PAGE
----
I first started making yoghurt in June 2015 when I was thinking about how I was going to get through the Plastic Free July Challenge I’d set for myself – and therefore my family because I do all the shopping. My daughter was obsessed with yoghurt pouches, ‘drinking’ at least two a day and my husband often enjoyed a large tub of yoghurt. My son and I weren’t really fans of yoghurt.
One of my main aims during the challenge was to find plastic free alternatives to everything we already ate and used around the home. I knew that if I started forcing other family members give up things they enjoyed I wouldn’t stand any chance of success or lasting change. So yoghurt was one of the things I had to figure out.
In the beginning, there was no yoghurt for sale in glass in my region, so I decided to make it myself. The good thing about homemade yoghurt is that it is so easy and tastes so good! Even I enjoy yoghurt now (my son still won’t let yoghurt near his lips to figure out if he likes it or not). I think it is because I get to use fresh, raw, full-cream milk. I also really like that I didn’t have to buy anything extra like a yoghurt maker or kitchen thermometers.
To learn how to make yoghurt I pulled my copy of The Real Food Companion by Matthew Evans off the shelf and read the Dairy chapter with interest. I also found a video of Matthew making yoghurt which uses a slightly different method to that in the book; finally I tweaked the process to suit myself. This is how I do it, you will need:
- 1 litre full cream milk. If you are not able to collect your own milk in reusable containers (I can collect straight from a dairy vat), you might be lucky enough to find milk in returnable glass bottles. Butterfly Factory is a Gippsland brand of unhomogenised milk that comes in glass bottles. If you had access to package free milk powder from a bulk store you could experiment with this, but if plastic packaging is your only option, buy as large an amount as you can so that there is a less packaging to product ratio – make sure you don’t waste the milk.
- 80g natural plain yoghurt as a starter – choose one with a flavour that you like and check the label to ensure it only contains milk solids and live yoghurt cultures – no flavours, emulsifiers or thickeners. Remember to save a bit from each batch to make your next lot. After a while you may need to refresh your culture with another bought yoghurt. Again, you might be able to find some in reusable glass jars for your first starter.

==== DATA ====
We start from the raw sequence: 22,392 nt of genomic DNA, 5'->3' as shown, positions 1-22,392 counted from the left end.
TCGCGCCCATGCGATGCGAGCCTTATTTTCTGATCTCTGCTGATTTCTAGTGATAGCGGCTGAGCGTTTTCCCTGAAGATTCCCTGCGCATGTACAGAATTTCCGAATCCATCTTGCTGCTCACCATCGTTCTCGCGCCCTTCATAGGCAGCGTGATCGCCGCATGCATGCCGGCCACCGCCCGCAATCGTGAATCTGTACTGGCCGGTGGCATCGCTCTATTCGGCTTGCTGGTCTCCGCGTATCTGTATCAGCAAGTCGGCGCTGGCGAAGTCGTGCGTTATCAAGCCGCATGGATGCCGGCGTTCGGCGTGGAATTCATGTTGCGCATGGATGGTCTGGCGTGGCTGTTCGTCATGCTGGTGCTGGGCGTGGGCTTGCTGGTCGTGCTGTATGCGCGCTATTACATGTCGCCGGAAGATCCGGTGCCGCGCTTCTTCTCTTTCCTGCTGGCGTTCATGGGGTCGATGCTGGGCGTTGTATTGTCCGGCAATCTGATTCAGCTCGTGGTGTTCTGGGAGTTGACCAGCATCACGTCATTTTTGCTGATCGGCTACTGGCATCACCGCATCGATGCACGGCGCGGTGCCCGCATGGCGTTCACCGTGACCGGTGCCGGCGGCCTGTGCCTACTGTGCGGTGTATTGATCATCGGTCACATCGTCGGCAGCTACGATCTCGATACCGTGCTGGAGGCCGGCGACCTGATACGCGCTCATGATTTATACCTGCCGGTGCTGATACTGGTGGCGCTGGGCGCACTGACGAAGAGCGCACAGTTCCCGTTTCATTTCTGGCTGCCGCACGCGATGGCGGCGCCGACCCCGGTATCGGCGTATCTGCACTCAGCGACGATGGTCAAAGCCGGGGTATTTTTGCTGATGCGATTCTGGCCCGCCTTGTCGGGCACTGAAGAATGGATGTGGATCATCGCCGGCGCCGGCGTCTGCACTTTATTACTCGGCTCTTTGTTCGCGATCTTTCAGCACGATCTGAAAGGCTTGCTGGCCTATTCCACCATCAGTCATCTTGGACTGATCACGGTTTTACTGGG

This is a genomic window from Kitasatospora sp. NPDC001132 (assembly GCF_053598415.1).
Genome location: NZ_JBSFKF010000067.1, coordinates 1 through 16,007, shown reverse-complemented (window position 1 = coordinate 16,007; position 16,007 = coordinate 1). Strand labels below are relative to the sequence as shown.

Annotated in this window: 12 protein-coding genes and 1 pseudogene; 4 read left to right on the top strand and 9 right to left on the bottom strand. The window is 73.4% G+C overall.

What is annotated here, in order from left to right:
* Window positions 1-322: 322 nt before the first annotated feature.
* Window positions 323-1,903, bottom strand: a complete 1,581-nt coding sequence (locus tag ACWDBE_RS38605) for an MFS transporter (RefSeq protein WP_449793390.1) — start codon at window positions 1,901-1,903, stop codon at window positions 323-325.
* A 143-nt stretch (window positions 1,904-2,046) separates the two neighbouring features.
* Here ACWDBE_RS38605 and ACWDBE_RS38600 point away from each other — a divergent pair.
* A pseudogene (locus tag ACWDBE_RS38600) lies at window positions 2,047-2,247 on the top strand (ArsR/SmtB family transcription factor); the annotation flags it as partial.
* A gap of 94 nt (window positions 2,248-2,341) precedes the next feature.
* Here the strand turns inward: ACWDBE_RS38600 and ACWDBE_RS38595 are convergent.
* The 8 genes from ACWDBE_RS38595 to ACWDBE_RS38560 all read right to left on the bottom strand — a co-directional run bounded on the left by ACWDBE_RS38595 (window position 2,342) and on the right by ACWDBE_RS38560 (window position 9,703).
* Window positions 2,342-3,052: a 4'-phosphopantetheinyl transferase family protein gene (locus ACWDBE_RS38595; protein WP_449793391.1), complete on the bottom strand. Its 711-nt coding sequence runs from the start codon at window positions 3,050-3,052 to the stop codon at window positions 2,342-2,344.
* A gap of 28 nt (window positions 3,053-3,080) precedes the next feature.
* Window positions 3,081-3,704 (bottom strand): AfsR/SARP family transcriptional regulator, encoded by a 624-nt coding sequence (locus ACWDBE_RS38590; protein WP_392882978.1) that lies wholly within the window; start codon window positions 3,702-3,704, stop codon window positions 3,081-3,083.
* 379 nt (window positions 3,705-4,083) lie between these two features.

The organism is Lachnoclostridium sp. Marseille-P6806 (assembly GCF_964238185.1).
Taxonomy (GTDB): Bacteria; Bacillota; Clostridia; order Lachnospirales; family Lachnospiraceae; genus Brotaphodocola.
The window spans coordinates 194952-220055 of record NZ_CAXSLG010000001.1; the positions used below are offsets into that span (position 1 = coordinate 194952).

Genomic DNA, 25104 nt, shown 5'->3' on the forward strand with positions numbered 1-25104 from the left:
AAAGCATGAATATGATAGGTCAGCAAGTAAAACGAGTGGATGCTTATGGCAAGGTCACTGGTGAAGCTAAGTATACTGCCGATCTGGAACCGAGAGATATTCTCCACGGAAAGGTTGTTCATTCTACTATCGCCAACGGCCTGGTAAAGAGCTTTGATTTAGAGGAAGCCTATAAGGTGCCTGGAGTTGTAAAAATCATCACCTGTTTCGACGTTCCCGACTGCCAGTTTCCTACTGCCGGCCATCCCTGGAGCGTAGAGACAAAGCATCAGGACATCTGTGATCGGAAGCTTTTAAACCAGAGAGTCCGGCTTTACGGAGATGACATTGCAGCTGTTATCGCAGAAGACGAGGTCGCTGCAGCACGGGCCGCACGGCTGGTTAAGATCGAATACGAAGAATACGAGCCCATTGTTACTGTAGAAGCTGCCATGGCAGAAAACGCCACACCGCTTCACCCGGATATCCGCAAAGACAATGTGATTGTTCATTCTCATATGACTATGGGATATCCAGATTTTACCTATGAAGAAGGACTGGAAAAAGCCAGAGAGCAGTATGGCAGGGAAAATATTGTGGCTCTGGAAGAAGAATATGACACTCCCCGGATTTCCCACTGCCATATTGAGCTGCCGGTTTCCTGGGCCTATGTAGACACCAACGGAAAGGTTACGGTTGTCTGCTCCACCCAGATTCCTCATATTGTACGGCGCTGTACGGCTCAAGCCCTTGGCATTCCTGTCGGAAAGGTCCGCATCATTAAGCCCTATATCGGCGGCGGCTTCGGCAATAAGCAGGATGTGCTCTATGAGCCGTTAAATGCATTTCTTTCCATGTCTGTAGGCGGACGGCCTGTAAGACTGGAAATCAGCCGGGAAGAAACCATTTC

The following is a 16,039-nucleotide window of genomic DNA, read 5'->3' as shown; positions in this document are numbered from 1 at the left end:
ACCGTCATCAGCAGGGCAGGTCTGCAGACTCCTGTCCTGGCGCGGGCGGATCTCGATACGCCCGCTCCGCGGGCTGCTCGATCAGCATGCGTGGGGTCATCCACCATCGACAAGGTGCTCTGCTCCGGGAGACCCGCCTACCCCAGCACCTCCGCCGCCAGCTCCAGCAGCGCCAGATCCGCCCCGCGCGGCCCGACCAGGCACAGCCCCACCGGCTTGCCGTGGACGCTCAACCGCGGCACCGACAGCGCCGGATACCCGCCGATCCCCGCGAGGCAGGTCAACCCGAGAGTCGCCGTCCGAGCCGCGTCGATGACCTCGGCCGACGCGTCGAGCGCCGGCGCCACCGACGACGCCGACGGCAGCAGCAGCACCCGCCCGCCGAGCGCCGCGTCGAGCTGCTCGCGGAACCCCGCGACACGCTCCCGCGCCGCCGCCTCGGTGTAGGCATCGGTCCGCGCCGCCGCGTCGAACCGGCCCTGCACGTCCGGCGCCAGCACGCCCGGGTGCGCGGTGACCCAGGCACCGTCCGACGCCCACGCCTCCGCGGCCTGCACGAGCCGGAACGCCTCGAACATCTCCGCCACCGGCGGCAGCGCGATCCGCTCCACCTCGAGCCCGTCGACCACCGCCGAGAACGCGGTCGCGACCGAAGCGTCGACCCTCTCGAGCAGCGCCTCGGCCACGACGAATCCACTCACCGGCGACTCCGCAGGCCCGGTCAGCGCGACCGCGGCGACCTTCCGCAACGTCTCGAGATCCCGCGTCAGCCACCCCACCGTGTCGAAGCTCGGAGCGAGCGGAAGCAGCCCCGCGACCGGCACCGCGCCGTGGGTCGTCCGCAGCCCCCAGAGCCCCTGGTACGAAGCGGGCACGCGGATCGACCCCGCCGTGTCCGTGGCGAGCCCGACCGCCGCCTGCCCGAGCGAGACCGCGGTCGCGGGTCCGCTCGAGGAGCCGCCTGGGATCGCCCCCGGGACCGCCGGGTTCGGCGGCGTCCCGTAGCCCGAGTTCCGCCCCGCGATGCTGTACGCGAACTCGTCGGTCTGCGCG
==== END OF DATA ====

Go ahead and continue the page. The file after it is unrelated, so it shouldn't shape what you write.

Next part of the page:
Add one litre of full cream milk to a pan and heat until just before boiling. You are at this point when the milk starts to look frothy.
Turn off heat and let cool until you can leave your hand on the outside of the pan – it should still be warm. Stir in the yoghurt.
Pour into sterilised jars. I use jars of sizes suitable for school lunches, baking amounts and snacks. To sterilise jars leave in the oven at 120 degrees Celsius for 20 minutes.
Bundle the pots together, wrap in two towels and leave in a warm room overnight (about 12 hours). In the morning place in the fridge to cool and eat within two weeks.
As you can see from the picture I have some pink yoghurts. I added a drop of food dye to interest my daughter. Because the yoghurts she had been ‘drinking’ contained a lot of sugar, she did not initially like the change. I am slowly weaning her off the sugar in yoghurt by adding just enough to sweeten it up a bit. I add a little bit less each time, in the hope that she will eat it completely naturally in a little while. She will eat it without the sugar if I mix in berries before serving.
If you prefer a more detailed description of making yoghurt at home, you might find the Green Living Australia website helpful.
UPDATE April 2019:
As suggested in a comment below, I made yoghurt and mixed this with some homemade jam to make frozen yoghurt treats.
I’ve decided to buy a yoghurt making culture from Green Living Australia because it will save a lot of money and significantly reduce the amount of plastic or glass yoghurt containers I would have to buy to refresh the culture. So even though this comes with packaging the overall result will be much less packaging because the culture can make 100 litres of yoghurt.